This article was originally published in the November/December 1995 issue of Home Energy Magazine. Some formatting inconsistencies may be evident in older archive content.



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Home Energy Magazine Online November/December 1995


in energy


Will California Do Its Own Thing?

A proposal has also been issued by the California Energy Commission (CEC), which is required by state legislation to develop regulations governing HERS programs operating in the state.

While many aspects of the proposed regulations mirror the federal ones, there are some key differences. For instance, the California system would use the state's Title 24 building energy efficiency standards to set the efficiency level of the reference house, and comparisons for scoring purposes would be made based on source energy use. This contrasts with the national proposal to compare houses based on site energy use with a reference house designed by the HERS council.

According to the CEC, site energy ignores the generation, transmission, and distribution losses inherent in electricity consumption even though those losses are reflected in energy bills. The national HERS council compensates for this by using a heat pump as the reference equipment in an electrically heated house. The heat pump uses source energy nearly equivalent to that used by the gas furnace designated as the reference for a gas-heated house. However, the national guidelines use an electric resistance water heater as the efficient reference, putting it on par with an efficient gas water heater. Under the CEC regulations, only a solar water heater with electric backup or a heat pump water heater would be considered equivalent to the gas water heater reference.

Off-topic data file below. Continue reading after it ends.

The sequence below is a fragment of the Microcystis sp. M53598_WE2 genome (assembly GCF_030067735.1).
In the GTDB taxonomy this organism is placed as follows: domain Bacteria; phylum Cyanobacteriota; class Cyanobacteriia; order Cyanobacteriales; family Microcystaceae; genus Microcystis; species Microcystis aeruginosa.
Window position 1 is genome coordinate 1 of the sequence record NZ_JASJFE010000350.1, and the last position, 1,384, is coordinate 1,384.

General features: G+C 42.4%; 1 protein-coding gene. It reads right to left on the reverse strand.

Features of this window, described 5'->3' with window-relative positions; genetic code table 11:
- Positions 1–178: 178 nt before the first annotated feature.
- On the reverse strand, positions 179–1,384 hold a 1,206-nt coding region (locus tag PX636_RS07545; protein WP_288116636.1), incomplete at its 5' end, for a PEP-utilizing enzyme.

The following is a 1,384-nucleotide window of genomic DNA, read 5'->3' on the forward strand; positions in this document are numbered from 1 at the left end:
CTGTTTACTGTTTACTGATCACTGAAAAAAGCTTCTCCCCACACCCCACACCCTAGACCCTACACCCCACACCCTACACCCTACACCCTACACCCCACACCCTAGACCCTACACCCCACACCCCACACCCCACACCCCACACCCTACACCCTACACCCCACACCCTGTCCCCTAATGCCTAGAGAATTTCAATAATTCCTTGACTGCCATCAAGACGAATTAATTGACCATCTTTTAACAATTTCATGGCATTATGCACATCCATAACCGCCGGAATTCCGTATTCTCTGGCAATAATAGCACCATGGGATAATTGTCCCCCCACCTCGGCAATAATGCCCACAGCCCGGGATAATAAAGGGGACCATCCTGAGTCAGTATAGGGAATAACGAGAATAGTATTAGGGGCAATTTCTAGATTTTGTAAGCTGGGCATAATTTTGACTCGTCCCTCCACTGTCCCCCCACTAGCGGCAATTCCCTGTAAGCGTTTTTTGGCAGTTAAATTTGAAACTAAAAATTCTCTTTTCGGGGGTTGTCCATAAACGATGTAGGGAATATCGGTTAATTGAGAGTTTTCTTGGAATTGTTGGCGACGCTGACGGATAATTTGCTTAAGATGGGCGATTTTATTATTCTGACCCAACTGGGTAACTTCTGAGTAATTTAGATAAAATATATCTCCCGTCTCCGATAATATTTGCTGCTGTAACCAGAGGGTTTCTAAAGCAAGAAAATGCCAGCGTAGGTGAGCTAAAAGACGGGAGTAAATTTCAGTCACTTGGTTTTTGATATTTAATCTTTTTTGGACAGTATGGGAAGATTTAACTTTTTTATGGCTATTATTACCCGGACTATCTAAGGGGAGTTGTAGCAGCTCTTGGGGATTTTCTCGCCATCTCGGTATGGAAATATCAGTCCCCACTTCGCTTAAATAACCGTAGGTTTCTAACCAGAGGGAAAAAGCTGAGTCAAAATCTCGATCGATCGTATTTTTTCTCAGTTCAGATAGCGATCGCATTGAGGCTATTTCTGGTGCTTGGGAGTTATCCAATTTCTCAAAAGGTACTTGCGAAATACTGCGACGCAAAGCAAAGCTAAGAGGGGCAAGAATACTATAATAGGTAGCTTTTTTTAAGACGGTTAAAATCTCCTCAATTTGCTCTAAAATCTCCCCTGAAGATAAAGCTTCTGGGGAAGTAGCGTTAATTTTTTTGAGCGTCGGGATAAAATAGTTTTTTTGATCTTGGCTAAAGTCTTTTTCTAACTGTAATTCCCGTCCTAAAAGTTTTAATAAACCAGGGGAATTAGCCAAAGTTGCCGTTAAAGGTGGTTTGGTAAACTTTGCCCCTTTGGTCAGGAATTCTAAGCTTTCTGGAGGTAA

In addition to the site versus source energy debate, there are differences in assumptions about infiltration, thermal mass, duct efficiency, and thermostat settings. This means that the score for the same house could be different under the California regulations from that calculated using the national proposal.

These differences could put the California Home Energy Efficiency Rating System (CHEERS) and the smaller private California rating system company Energy Plus in the position of complying with two sets of guidelines. The CEC guidelines will be mandatory for a HERS to operate in California. The national guidelines are voluntary, but they may be required by secondary market lenders for energy-efficient mortgages.

Both sets of regulations are out for public comment as this issue of Home Energy goes to press, and they may change substantially before being finalized. For a copy of the CEC's proposed regulations and HERS Technical Manual, call the CEC at (916)654-4067.

--Jeanne Byrne


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